I know there a thousand different products you can make with peanuts. But, my local supermarket has one of these,

peanut wizards

I'm wondering if the effect will be similar if I use my mini coffee-bean hand grinder.. You can find a picture of it here,

Coffee Grinder

  • I suspect what you will get is a mess. Peanuts are both softer and far more oily than coffee, but the grinder still will not break them down any finer than it would coffee.
    – SAJ14SAJ
    Mar 10, 2014 at 20:02
  • It can make a turkish blend in about 3 minutes of grinding. That's finer grit than any peanut butter I've eaten. Mar 10, 2014 at 20:03
  • 1
    Then despite your profile saying Houston, you must never have had Jif or Skippy or a comparable commercial brand.
    – SAJ14SAJ
    Mar 10, 2014 at 20:05
  • I see from comments below that gluten is an issue. Since peanut butter is naturally gluten-free and there are a gazillion brands that swear upon pain of class-action lawsuit that they are gluten-free, why waste your efforts on the peanut butter? Or the jelly for that matter? If you want to actually do something that might be of actual benefit, why not make the bread? Or make pasta? Or pizza?
    – Jolenealaska
    Mar 12, 2014 at 4:45

2 Answers 2


While the grinding of peanuts produces a paste we call peanut butter, a food processor may be slightly better equipped to handle them then a coffee grinder, especially if you want to blend coffee with it again. Peppercorns are harder and they can be done in a coffee grinder, but peanuts would likely result in a mess that would not easily be cleaned, and somewhat chunky peanut butter.


As stated in the comments below you may get some good headway with a blender. I had a crappy blender at home, but peanuts may be easier to grind than thick smoothies. But again, cleaning may take some time afterwords. But blender would probably be more effective than a coffee grinder.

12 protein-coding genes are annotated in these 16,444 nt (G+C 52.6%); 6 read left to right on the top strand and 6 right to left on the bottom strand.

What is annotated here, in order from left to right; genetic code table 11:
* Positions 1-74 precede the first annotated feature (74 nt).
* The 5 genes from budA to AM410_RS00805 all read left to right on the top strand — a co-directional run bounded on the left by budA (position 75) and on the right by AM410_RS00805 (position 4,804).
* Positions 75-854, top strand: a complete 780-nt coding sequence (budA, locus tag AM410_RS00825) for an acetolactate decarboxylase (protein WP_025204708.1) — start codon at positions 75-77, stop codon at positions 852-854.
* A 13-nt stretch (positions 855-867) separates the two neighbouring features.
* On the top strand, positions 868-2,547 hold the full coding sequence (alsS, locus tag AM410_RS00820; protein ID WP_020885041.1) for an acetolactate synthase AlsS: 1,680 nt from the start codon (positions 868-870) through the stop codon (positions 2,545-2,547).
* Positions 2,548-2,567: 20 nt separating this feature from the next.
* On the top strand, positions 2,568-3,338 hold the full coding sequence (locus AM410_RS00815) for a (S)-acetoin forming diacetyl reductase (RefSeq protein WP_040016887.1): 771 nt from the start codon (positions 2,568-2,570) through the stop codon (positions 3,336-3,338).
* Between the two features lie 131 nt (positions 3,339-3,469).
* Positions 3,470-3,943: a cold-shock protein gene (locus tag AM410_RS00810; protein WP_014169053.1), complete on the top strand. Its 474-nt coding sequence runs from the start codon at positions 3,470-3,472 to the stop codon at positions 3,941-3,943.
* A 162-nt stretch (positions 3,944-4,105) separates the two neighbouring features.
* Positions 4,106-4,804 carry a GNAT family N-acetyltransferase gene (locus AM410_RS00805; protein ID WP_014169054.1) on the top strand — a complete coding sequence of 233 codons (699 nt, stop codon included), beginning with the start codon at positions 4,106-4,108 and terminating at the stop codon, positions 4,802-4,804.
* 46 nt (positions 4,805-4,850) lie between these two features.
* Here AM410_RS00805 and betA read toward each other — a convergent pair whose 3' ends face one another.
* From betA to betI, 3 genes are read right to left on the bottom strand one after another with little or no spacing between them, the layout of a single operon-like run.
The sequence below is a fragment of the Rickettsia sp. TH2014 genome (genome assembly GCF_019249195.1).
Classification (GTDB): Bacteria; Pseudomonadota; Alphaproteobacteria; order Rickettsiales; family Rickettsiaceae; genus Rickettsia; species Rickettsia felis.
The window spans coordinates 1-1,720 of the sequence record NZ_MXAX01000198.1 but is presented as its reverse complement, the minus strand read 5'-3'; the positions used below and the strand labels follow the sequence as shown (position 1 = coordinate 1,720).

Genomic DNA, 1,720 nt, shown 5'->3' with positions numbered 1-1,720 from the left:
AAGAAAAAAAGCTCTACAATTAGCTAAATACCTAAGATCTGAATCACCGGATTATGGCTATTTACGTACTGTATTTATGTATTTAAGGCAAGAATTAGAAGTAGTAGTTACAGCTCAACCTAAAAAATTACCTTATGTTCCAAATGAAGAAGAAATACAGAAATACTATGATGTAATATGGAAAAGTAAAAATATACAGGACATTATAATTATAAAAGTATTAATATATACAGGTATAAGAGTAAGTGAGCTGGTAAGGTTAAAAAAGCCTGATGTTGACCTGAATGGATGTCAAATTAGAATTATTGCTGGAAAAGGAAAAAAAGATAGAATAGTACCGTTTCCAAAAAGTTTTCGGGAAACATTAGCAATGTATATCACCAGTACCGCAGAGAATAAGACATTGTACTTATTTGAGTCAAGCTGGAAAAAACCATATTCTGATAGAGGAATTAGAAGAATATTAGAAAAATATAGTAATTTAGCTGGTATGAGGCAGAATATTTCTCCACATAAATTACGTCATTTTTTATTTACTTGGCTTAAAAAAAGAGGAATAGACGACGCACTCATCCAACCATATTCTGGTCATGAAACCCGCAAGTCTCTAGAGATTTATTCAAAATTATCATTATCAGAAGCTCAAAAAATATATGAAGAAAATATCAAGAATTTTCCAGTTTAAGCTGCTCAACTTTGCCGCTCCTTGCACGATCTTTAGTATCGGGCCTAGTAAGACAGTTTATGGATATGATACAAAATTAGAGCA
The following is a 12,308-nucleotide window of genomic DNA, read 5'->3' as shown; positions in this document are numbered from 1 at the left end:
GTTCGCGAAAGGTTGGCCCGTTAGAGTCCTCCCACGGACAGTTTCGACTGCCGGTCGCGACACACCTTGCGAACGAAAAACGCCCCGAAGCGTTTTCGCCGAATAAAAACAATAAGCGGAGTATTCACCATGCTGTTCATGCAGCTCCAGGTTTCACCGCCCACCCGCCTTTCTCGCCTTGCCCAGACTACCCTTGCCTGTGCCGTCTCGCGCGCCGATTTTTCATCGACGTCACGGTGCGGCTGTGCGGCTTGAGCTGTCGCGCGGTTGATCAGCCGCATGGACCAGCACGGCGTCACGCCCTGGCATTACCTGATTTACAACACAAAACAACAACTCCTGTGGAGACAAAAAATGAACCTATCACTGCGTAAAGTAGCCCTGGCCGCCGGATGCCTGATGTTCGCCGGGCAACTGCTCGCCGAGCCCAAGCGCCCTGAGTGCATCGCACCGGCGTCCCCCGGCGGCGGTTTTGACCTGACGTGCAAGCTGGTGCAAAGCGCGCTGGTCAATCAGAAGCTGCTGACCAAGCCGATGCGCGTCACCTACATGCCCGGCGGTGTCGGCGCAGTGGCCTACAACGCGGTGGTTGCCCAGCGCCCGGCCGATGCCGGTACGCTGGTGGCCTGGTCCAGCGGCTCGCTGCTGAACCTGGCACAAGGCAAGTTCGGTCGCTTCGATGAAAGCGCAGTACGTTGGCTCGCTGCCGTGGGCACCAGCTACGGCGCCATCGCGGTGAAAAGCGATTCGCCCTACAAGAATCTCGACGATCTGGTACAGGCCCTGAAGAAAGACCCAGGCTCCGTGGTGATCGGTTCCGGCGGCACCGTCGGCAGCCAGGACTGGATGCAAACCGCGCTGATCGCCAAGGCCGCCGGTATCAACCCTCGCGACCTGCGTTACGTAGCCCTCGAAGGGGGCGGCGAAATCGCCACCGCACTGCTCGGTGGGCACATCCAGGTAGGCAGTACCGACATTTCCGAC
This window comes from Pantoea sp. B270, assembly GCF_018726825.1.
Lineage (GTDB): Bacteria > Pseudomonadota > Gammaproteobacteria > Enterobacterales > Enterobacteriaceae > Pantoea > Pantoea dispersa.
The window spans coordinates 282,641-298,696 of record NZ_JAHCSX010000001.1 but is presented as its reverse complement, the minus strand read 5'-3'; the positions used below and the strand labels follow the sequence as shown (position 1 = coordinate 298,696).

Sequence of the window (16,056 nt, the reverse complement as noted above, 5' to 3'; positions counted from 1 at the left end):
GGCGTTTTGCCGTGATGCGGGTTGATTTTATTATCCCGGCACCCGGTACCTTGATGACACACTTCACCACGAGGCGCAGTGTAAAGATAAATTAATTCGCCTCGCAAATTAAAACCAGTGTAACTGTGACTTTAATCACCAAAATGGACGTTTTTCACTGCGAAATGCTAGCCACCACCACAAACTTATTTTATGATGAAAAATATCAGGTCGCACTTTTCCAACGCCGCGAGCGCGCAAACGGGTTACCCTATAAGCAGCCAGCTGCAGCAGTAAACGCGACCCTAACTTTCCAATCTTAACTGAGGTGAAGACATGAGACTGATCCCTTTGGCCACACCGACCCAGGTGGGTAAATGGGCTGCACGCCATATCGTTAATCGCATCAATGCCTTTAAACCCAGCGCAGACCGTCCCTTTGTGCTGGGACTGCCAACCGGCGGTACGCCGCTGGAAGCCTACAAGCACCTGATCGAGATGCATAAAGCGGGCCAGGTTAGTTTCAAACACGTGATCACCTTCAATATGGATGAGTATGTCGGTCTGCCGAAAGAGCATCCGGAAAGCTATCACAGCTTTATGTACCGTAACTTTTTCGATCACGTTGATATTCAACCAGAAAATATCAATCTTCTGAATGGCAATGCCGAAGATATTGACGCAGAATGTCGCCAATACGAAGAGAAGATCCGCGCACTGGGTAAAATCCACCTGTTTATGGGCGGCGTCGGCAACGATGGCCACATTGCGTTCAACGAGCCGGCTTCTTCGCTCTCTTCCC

Peanut powder can be made by freezing the peanuts I believe, very cold. A part of the modern cuisine. I think you would need liquid nitrogen for it. Source from Tech stuff podcast, title of the podcast was Molecularly Gastronomical.

  • In fact, this can be done well in a blender, with additional peanut oil. My grandfather used to do it in an old Oster.
    – SAJ14SAJ
    Mar 12, 2014 at 8:22

I don't know what type of coffee grinder you have, but if there's the remotest chance of your efforts resulting in "Peanut Butter", you should ask yourself... "How in the world am I gonna clean this mess out of there"?


  • I linked to the coffee grinder. Mar 10, 2014 at 23:54
  • I'd be leary of attempting it unless the grinder is completely washable in Hot sudsy water. Is it your intent to actually make peanut butter? Mar 11, 2014 at 0:01
  • Yes. Because then I only have to find out how to make jelly and I can tell gluten-free people I cooked from scratch. Mar 11, 2014 at 0:04
  • Well, I wish you luck in your endeavor. Jellies are easy enough without resorting to fancy equipment, but I'm not too sure the peanut butter side of the equation is worth pursuing! If you do succeed, I'd be quite interested to hear about how you did it. If on the other hand, your experiment fails in a Spectacularly Dismal (yes, that's an oxymoron) fashion, I'd prefer to Not hear your screams of anguish! Lol !!! Mar 11, 2014 at 0:15
  • Interesting, most people line up to hear my screams of anguish. They sound kind of like this except ever slightly more luberjackish. Mar 11, 2014 at 0:30

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